In honour of World Mental Health Day 2019 I wanted to do something a bit different and share some poetry. Not my poetry, but that of other people who have also got first hand experience of living with depression.
Poetry can really speak to the heart and often describes personal experiences much better than simple text.
So the poems here are not written by me but by other people who have gone through similar experiences of poor mental health. If 1 in 6 people in England suffer from a common mental health condition such as anxiety and depression, then no doubt there’s a lot of beautiful poetry on this around.
So the collection below is written from the perspective of the “sufferer”. I specifically chose poems that offer a sense of hope and the feeling that there’s a way out.
poetry for world mental health day
Rising - by Carolyn Jess-Cooke
Sometimes it is enough
the day, withstanding
the tide that
debris of old car parts
and scattered walls
slicing up your shins
you got up
and even though it
would have been exquisite
to lay down|
a relief to stay
you got back up
Stop - by Susan Davidson
I used to say ‘Stop the world, I wanna get off’
Now I’ve realised I’m the one who needs to stop
Stop filling every waking minute
Taking every silent space and putting something in it
Stop striving, trying to hard to be the best
When what my mind is crying out for is a rest
Remember kindness, peace and loving
Just breathe, and feel, and notice without judging
Because, as Shakespeare said those many years ago,
“There is nothing either good or bad, but thinking makes it so.”
Mental Health is a tricky one - by Geraldine Carton
Mental health is a tricky one,
You can’t tell from far away,
How well someone is doing,
Or how hard they’re finding each day.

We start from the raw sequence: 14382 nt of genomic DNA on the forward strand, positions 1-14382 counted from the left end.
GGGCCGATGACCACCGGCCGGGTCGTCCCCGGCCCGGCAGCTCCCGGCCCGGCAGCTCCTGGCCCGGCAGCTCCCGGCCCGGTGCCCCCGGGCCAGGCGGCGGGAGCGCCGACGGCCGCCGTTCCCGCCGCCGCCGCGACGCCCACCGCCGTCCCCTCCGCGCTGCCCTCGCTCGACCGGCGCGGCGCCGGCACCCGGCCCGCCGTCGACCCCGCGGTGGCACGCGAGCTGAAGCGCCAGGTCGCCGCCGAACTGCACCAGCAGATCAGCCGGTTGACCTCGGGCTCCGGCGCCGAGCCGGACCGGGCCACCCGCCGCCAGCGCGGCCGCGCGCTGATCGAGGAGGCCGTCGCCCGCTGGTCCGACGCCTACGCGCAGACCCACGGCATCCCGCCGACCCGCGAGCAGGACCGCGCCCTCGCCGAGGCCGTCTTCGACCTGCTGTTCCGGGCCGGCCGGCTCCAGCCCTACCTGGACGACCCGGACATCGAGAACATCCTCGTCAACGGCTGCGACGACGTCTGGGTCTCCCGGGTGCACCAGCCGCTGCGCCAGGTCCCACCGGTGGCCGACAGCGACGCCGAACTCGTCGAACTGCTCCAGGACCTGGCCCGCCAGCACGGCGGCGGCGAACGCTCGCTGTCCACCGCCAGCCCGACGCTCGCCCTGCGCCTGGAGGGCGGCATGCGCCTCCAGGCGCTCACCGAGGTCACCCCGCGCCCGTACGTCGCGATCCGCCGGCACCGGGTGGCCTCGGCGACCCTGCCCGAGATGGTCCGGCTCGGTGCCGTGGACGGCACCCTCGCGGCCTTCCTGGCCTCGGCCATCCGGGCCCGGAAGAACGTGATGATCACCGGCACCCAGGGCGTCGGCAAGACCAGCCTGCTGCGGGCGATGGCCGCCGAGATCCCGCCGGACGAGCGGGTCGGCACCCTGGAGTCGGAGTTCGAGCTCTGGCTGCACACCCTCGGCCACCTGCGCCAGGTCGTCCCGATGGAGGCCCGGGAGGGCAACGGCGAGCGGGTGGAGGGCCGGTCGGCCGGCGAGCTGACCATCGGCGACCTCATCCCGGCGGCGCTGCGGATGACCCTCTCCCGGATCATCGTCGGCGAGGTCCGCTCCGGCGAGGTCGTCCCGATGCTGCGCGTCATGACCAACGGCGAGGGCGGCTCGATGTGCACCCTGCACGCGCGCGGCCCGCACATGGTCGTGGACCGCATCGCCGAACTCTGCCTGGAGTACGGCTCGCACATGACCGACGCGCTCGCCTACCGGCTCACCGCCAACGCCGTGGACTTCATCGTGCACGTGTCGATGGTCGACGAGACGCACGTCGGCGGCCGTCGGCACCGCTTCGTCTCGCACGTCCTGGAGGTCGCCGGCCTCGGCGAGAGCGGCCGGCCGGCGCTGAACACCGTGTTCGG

Sometimes the downs seem never-ending
And the ups feel few and far between
And the happy front you show the world
Is not necessarily what it might seem.
The reality is no one’s normal or perfect
We all have sh*t to face each day
It’s just that people don’t open up because
The mental health topic still seems a bit “risque“.
Mental health comes in many guises,
But the reality can be cruel and bleak
Not being able to leave your home for days
Feeling too vulnerable, too scared, too weak.
And yet, you wouldn’t expect anyone to run fast
With an ankle that’s battered and bruised
So why expect a someone to think straight, smile wide,
With a brain that’s hurting or confused.
X-rays can’t check mental health
You won’t hear its beat on a stethoscope
This is often why problems go left unchecked,
Why vulnerable people are left alone to cope.
We bottle it up, keep it under wraps
and generally stay shtum,
About an issue that could’ve been resolved,
If only we had told someone…
“Be positive” they say,
“Look on the bright side” they suggest,
This isn’t always easy to do, however
When you’re anxious, tired and stressed.
So how can you help someone,
Whose mental health you’re worried about?
Start by showing them they’re not alone;
Offer your hand, your time, reach out.
Let your sister know you’re here for her,
Let your friend know you care
Because it’s little gestures of kindness like this
That bring people out of a real-life nightmare.
Hound - by Ben Wilkinson
When it comes, and I know how it comes
from nowhere, out of night
like a shadow falling on streets,
how it waits by the door in silence –
a single black thought, its empty face –
don’t let it tie you down to the house,
don’t let it slope upstairs to spend
hours coiled next to your bed,
but force the thing out, make it trudge
for miles in cold and wind and sleet.
Have it follow you, the faithful pet
it pretends to be, this mutt
like a poor-man’s Cerberus,
tell it where to get off when it hangs
on with its coaxing look,
leave it tethered to a lamppost
and forget those pangs of guilt.
Know it’s no dog but a phantom,
fur so dark it gives back nothing,
see your hand pass through
its come-and-go presence,
air of self-satisfied deception,
just as the future bursts in on
the present, its big I am, and that
sulking hound goes to ground again.
Don't Quit - by John Greenleaf Whittier
Don’t give up though the pace seems slow-
You may succeed with another blow.
Success is failure turned inside out-
The silver tint of the clouds of doubt.
Poem No 5 -by Ijeoma Umebinyuo
Healing comes in waves
and maybe today
the wave hits the rocks
and that’s ok,
that’s ok, darling
you are still healing
you are still healing.
Poetry can touch you so deeply that it can really shift things for you. There’s a story about a teenage girl who has been battling severe depression since the age of 10, and who was at the brink of suicide. A poem by the famous poet Mary Oliver gave her the hope she needed at the time and really opened her eyes to seeing life just slightly different.
If you’ve got any more poetry for World Mental Health Day, then feel free to share it with me and I will add it to his post.